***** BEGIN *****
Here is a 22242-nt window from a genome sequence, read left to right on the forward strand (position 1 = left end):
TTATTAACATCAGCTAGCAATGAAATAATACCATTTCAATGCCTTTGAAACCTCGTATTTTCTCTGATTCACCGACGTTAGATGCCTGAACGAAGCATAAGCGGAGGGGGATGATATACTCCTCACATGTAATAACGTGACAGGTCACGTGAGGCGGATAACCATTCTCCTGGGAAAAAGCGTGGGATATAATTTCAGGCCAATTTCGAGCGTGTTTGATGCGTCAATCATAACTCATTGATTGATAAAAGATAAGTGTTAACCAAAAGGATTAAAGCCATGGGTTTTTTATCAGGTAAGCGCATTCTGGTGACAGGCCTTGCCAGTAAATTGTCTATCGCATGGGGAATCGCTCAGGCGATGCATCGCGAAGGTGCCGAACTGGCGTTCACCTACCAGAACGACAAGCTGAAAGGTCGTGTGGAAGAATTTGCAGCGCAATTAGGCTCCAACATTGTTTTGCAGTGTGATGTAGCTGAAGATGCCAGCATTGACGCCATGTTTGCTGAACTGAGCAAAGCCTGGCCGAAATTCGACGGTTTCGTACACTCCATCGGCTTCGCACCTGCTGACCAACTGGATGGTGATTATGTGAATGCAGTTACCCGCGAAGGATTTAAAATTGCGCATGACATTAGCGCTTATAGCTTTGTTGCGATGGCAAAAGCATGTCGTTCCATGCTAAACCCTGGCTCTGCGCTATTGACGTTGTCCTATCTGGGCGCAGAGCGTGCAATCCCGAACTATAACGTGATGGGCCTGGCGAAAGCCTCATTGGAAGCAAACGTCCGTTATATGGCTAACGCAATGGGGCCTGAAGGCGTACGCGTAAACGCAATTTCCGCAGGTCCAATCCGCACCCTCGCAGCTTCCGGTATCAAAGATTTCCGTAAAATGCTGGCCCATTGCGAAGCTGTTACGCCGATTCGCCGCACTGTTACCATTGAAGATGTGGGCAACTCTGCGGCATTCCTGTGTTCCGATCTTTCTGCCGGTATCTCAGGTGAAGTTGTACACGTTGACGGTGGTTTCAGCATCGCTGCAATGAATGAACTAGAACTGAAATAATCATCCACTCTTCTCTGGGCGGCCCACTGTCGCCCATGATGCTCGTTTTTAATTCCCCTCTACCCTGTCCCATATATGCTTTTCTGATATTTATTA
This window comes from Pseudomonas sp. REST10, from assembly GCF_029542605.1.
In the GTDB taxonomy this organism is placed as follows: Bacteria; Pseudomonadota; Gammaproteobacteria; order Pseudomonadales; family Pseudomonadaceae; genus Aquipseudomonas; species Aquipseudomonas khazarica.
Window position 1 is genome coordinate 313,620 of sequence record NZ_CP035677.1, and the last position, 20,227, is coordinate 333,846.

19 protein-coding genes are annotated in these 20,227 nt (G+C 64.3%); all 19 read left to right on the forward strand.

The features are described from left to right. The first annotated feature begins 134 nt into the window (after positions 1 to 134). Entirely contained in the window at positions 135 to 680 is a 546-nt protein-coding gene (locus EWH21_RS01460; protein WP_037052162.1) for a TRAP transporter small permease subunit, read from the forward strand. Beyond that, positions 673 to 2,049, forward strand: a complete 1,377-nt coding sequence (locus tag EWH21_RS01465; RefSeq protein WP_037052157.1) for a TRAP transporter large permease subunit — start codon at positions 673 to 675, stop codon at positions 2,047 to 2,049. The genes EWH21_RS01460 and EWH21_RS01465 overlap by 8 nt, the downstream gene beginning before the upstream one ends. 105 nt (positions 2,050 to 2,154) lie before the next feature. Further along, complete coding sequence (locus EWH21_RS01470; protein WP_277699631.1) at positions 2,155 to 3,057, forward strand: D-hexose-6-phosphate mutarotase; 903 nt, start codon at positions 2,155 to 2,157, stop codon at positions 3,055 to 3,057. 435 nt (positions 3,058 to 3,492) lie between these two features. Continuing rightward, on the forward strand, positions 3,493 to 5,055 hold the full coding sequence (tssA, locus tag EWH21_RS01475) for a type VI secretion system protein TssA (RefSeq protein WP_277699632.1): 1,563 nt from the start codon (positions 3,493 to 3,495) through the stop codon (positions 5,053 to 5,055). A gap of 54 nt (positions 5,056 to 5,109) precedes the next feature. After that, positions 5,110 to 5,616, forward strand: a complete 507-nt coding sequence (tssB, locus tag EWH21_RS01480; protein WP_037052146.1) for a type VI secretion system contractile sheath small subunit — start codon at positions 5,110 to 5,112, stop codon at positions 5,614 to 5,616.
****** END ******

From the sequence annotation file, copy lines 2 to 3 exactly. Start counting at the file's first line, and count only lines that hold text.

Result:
TTATTAACATCAGCTAGCAATGAAATAATACCATTTCAATGCCTTTGAAACCTCGTATTTTCTCTGATTCACCGACGTTAGATGCCTGAACGAAGCATAAGCGGAGGGGGATGATATACTCCTCACATGTAATAACGTGACAGGTCACGTGAGGCGGATAACCATTCTCCTGGGAAAAAGCGTGGGATATAATTTCAGGCCAATTTCGAGCGTGTTTGATGCGTCAATCATAACTCATTGATTGATAAAAGATAAGTGTTAACCAAAAGGATTAAAGCCATGGGTTTTTTATCAGGTAAGCGCATTCTGGTGACAGGCCTTGCCAGTAAATTGTCTATCGCATGGGGAATCGCTCAGGCGATGCATCGCGAAGGTGCCGAACTGGCGTTCACCTACCAGAACGACAAGCTGAAAGGTCGTGTGGAAGAATTTGCAGCGCAATTAGGCTCCAACATTGTTTTGCAGTGTGATGTAGCTGAAGATGCCAGCATTGACGCCATGTTTGCTGAACTGAGCAAAGCCTGGCCGAAATTCGACGGTTTCGTACACTCCATCGGCTTCGCACCTGCTGACCAACTGGATGGTGATTATGTGAATGCAGTTACCCGCGAAGGATTTAAAATTGCGCATGACATTAGCGCTTATAGCTTTGTTGCGATGGCAAAAGCATGTCGTTCCATGCTAAACCCTGGCTCTGCGCTATTGACGTTGTCCTATCTGGGCGCAGAGCGTGCAATCCCGAACTATAACGTGATGGGCCTGGCGAAAGCCTCATTGGAAGCAAACGTCCGTTATATGGCTAACGCAATGGGGCCTGAAGGCGTACGCGTAAACGCAATTTCCGCAGGTCCAATCCGCACCCTCGCAGCTTCCGGTATCAAAGATTTCCGTAAAATGCTGGCCCATTGCGAAGCTGTTACGCCGATTCGCCGCACTGTTACCATTGAAGATGTGGGCAACTCTGCGGCATTCCTGTGTTCCGATCTTTCTGCCGGTATCTCAGGTGAAGTTGTACACGTTGACGGTGGTTTCAGCATCGCTGCAATGAATGAACTAGAACTGAAATAATCATCCACTCTTCTCTGGGCGGCCCACTGTCGCCCATGATGCTCGTTTTTAATTCCCCTCTACCCTGTCCCATATATGCTTTTCTGATATTTATTA
This window comes from Pseudomonas sp. REST10, from assembly GCF_029542605.1.